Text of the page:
4. If the instance fields include references to mutable objects, don't allow those objects to be changed:

    • Don't provide methods that modify the mutable objects.
    • Don't share references to the mutable objects. Never store references to external, mutable objects passed to the constructor; if necessary, create copies, and store references to the copies. Similarly, create copies of your internal mutable objects when necessary to avoid returning the originals in your methods.

It is good news that new java.time.* api after JDK 8 has Date objects as immutable objects. For example, the Student object in example below is immutable even if the property dateJoined is date object.

import java.time.LocalDate;

final class Student {
    private final String name;
    private final int age;
    private final LocalDate dateJoined;

    public Student(String name, int age, LocalDate dateJoined) { = name;
        this.age = age;
        this.dateJoined = dateJoined;

    public String getName() {
        return name;

    public int getAge() {
        return age;

    public LocalDate getDateJoined() {
        return dateJoined;

public class TestImmutable {
    public void testImmutableObject() {
        Student original = new Student("Yogen", 23, LocalDate.of(2016, 5, 1));

        LocalDate modifiedLocalDate = original.getDateJoined().plusYears(2);

        Student expected = new Student("Yogen", 23, LocalDate.of(2016, 5, 1));
        assertEquals(expected, original);

The code from above example is available on Github.


4. How HashMap works internally?

This has been very popular question for all level of experienced Java developer. In short, HashMap has array of a linked lists.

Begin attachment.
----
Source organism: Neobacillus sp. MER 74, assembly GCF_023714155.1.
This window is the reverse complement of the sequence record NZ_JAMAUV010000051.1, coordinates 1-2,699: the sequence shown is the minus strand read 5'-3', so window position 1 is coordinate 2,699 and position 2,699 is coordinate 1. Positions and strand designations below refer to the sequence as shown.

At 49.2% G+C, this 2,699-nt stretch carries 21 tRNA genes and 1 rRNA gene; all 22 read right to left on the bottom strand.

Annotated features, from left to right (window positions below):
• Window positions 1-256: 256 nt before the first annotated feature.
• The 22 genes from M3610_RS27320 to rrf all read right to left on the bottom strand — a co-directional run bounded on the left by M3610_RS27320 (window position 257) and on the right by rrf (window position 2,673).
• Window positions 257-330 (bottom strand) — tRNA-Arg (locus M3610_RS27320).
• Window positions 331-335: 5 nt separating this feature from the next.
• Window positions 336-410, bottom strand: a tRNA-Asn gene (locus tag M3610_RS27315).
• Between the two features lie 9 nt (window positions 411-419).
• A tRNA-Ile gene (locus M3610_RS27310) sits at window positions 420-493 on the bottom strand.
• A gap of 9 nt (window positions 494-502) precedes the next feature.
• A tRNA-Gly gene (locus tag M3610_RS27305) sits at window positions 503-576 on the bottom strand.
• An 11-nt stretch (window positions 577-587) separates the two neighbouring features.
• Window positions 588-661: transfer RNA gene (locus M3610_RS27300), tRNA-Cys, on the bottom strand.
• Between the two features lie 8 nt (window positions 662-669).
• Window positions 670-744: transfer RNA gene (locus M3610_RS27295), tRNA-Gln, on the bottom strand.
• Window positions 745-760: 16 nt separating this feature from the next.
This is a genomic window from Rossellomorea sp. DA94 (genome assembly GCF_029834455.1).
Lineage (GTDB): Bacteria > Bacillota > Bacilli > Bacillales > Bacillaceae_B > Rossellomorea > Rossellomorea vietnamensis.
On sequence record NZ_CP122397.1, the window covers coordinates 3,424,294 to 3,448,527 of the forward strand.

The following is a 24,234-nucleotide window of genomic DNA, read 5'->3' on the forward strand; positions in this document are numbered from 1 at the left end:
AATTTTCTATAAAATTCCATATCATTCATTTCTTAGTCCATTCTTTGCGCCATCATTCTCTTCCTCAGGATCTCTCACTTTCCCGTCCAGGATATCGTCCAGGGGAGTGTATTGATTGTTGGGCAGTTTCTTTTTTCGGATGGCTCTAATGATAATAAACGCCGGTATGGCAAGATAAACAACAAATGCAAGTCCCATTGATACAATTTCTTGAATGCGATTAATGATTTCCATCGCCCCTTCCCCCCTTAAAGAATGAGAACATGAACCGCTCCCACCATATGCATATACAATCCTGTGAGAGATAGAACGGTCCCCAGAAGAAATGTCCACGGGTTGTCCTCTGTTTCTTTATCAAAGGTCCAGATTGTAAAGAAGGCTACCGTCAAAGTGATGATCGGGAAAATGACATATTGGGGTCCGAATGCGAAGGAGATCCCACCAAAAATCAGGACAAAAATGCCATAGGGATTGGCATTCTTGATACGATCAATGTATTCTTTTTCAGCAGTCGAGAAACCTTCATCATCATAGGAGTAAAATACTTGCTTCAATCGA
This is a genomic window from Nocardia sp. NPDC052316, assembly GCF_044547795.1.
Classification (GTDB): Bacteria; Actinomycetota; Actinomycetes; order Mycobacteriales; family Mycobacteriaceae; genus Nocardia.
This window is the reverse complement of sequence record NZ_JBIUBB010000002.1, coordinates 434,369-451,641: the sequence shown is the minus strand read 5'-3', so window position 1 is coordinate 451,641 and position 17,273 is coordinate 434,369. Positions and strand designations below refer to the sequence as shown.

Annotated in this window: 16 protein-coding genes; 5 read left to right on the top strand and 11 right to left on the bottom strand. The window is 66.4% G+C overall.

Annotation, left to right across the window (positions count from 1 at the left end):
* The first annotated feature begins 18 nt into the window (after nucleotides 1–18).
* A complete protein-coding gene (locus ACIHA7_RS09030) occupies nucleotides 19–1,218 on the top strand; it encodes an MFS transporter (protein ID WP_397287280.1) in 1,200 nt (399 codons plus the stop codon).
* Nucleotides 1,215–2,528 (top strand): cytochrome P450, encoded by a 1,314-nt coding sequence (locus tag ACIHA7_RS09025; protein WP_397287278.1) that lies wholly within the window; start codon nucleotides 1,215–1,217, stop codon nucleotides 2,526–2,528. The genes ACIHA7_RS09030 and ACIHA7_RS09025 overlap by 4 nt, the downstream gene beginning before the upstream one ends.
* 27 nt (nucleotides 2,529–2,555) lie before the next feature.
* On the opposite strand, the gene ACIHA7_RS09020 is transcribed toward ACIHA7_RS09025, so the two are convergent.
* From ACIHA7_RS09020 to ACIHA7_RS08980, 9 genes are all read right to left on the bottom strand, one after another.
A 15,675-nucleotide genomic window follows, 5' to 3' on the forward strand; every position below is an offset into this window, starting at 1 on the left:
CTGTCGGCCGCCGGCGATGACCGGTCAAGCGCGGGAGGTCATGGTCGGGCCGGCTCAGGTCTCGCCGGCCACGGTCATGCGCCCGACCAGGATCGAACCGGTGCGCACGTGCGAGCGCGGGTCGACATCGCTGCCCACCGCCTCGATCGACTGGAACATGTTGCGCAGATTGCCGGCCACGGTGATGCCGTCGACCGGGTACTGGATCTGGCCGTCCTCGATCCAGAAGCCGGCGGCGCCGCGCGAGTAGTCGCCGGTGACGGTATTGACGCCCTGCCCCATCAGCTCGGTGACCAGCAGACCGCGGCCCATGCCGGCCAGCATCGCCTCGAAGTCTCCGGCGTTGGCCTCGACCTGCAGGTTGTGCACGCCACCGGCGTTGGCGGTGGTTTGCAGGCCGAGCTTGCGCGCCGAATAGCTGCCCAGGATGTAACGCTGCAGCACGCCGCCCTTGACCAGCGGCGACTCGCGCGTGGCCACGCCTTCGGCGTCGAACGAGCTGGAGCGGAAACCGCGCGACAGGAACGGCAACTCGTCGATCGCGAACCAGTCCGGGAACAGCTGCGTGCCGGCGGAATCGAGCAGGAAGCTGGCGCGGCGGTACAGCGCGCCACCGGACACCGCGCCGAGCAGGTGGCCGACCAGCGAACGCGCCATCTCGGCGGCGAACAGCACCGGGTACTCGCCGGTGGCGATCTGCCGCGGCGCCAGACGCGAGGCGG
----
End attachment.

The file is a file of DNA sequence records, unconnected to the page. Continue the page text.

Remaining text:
To insert an element, a key and value, we do the following:

  1. First, compute the key's hash code, which will usually be an int. The two different objects could have the same hash code, as there may be an infinite number of elements and a finite number of ints.
  2. Then, calculate the index in the array using hash code using modulo as hashCode (key) % array_length. Here, two different hash codes could map to the same index.
  3. Get the linked list at this index calculated above. Store the element in this index. The use of a linked list is important because of collisions: you could have two different keys with the same hash code or two different hash codes that map to the same index.

Please checkout this article for the detail explanation with example implementation.


5. What is daemon thread? How to make a thread as daemon? What is difference that comes with worker thread?

Daemon threads are service providers for user threads running in the same process. So, when all of the user threads complete, daemon threads terminates automatically. A daemon is simply a thread that has no other role in life than to serve others. Examples are timer threads that send regular "timer ticks" to other threads or threads that clean up stale cache entries.

You can turn a thread into a daemon thread by calling setDaemon(boolean) method on your normal thread object as:

thread.setDaemon(true); // Call this method before starting the thread

The difference that daemon thread comes with worker thread is JVM gives preference to worker threads that is created by us and doesn't wait for daemon threads in order to exit. Hence, a daemon thread should never be used to access a persistent resource such as file or database since it can terminate at any time, even in the middle of an operation.



This compilation is on the basis of my experience. I will come with part II for rest of 5 questions. Meanwhile, please add what you think is important to include in Java Core interview questions.